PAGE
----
In a recent move to accelerate the availability of COVID-19 vaccines, all the African Union member states are slated to gain access to nearly 220 million doses of the Johnson & Johnson (J&J) single-dose coronavirus vaccine, with the ability to order an extra 180 million doses.
Reportedly, the vaccines are expected to be produced at J&J’s manufacturing facility in South Africa which is operated by Aspen Pharma. The doses will be made available to the African nations via the African Medical Supplies Platform, over a span of 1.5 years.
Sources close to the news claim that the agreement was made through a USD 2 billion worth unit approved by the African Export-Import Bank, which acts as the Financial and Transaction Adviser, Installment Payment Advisers, Guarantors as well as Payment Agent.
Notably, the agreement was facilitated through the support of the United Nations International Children’s Emergency Fund and the United Nations Economic Commission for Africa, which have carried out the negotiation process with the American pharmaceutical giant.
In addition to the above, UNICEF is acting as the logistics and procurement agent. The African Vaccine Acquisition Task Team received the support of the World Health Organization.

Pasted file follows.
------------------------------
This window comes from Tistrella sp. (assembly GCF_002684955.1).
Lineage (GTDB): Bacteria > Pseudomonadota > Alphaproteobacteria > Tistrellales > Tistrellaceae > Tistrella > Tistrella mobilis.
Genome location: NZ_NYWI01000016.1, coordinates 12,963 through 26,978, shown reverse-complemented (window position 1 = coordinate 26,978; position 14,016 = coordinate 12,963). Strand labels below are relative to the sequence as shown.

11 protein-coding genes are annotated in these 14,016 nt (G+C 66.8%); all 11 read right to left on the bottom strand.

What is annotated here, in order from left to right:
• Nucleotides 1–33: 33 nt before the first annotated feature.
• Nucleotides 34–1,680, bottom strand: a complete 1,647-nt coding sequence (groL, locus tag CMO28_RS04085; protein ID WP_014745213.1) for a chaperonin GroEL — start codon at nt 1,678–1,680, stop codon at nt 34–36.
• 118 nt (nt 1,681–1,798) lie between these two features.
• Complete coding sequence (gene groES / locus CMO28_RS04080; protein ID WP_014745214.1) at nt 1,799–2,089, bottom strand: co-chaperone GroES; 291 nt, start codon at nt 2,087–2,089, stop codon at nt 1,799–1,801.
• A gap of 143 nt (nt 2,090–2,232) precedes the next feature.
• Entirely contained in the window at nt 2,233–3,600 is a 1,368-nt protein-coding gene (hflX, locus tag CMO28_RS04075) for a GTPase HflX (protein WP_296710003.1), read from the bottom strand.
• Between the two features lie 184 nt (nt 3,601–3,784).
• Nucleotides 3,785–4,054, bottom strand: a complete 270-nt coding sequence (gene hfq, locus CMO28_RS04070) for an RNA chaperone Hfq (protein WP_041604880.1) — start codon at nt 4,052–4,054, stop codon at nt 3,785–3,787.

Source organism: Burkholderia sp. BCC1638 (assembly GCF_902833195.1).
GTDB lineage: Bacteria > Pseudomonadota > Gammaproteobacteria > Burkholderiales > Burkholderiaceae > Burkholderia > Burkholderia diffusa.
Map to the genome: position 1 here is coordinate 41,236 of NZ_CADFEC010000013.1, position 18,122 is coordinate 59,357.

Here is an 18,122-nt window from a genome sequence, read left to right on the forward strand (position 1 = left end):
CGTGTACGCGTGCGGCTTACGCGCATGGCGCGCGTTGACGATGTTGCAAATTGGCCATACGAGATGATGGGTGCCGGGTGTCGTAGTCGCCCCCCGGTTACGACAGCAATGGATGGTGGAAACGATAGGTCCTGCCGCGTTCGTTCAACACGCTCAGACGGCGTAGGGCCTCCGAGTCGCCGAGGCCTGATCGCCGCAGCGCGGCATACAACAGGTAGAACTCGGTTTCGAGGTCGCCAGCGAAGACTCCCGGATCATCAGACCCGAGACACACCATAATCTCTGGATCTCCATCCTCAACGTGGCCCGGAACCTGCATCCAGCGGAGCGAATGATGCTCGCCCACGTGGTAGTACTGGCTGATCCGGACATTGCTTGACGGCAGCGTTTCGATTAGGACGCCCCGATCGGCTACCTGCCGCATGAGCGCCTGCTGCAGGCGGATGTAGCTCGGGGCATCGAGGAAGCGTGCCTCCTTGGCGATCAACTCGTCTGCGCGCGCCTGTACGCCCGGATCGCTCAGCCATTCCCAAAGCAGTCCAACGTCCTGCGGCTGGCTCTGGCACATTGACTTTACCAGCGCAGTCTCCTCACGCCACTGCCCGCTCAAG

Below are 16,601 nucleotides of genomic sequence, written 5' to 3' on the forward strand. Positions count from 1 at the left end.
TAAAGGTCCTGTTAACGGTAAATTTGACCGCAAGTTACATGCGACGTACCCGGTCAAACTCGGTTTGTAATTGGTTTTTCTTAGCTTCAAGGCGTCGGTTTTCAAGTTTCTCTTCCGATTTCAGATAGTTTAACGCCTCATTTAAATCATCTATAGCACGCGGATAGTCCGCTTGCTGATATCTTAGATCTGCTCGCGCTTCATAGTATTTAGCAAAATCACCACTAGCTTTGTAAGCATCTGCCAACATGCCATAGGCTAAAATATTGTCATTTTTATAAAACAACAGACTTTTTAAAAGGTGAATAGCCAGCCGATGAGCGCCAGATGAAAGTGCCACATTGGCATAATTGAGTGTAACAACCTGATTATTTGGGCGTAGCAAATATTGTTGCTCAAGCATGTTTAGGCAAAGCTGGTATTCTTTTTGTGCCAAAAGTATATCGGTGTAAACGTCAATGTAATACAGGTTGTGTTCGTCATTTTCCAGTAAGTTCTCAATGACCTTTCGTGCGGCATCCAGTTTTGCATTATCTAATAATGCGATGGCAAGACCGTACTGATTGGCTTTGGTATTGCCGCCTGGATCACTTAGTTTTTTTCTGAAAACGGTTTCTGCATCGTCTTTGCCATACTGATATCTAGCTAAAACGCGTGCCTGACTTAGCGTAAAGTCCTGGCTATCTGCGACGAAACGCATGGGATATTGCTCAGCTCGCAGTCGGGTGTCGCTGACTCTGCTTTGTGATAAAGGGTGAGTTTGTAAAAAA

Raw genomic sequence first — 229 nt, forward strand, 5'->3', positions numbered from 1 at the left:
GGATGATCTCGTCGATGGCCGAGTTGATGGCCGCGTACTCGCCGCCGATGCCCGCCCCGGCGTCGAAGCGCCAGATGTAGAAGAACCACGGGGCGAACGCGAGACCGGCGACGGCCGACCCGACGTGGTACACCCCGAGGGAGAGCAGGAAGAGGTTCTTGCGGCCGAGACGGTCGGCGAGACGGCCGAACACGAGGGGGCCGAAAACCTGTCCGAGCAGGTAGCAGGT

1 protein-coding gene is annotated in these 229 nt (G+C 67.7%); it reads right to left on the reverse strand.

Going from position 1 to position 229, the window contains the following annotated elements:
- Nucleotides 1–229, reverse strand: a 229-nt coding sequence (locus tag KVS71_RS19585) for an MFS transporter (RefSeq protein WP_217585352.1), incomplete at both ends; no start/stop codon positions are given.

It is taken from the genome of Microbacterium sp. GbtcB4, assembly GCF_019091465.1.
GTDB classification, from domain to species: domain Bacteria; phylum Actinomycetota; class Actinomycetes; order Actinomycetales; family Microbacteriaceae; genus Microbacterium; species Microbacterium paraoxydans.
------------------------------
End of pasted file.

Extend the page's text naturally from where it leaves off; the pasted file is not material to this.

Before signing the agreement with J&J, the African Member States were told to make pre-orders for the vaccine doses and several nations showcased preference for this specific vaccine. The countries will also be able to buy the vaccines either through cash transactions or from Afreximbank. Many nations have announced the completion of their pre-orders.
Seemingly, the procurement of vaccines by the African nations forms a part of the continental objective to gain nearly 60% immunization of the total African population, gradually eliminating the virus.
The Africa CDC has recommended the African Union that at least 750 million citizens must be immunized in order to control the spread of the lethal coronavirus infection. The latest transaction will allow Africa to meet at least 50% of its target.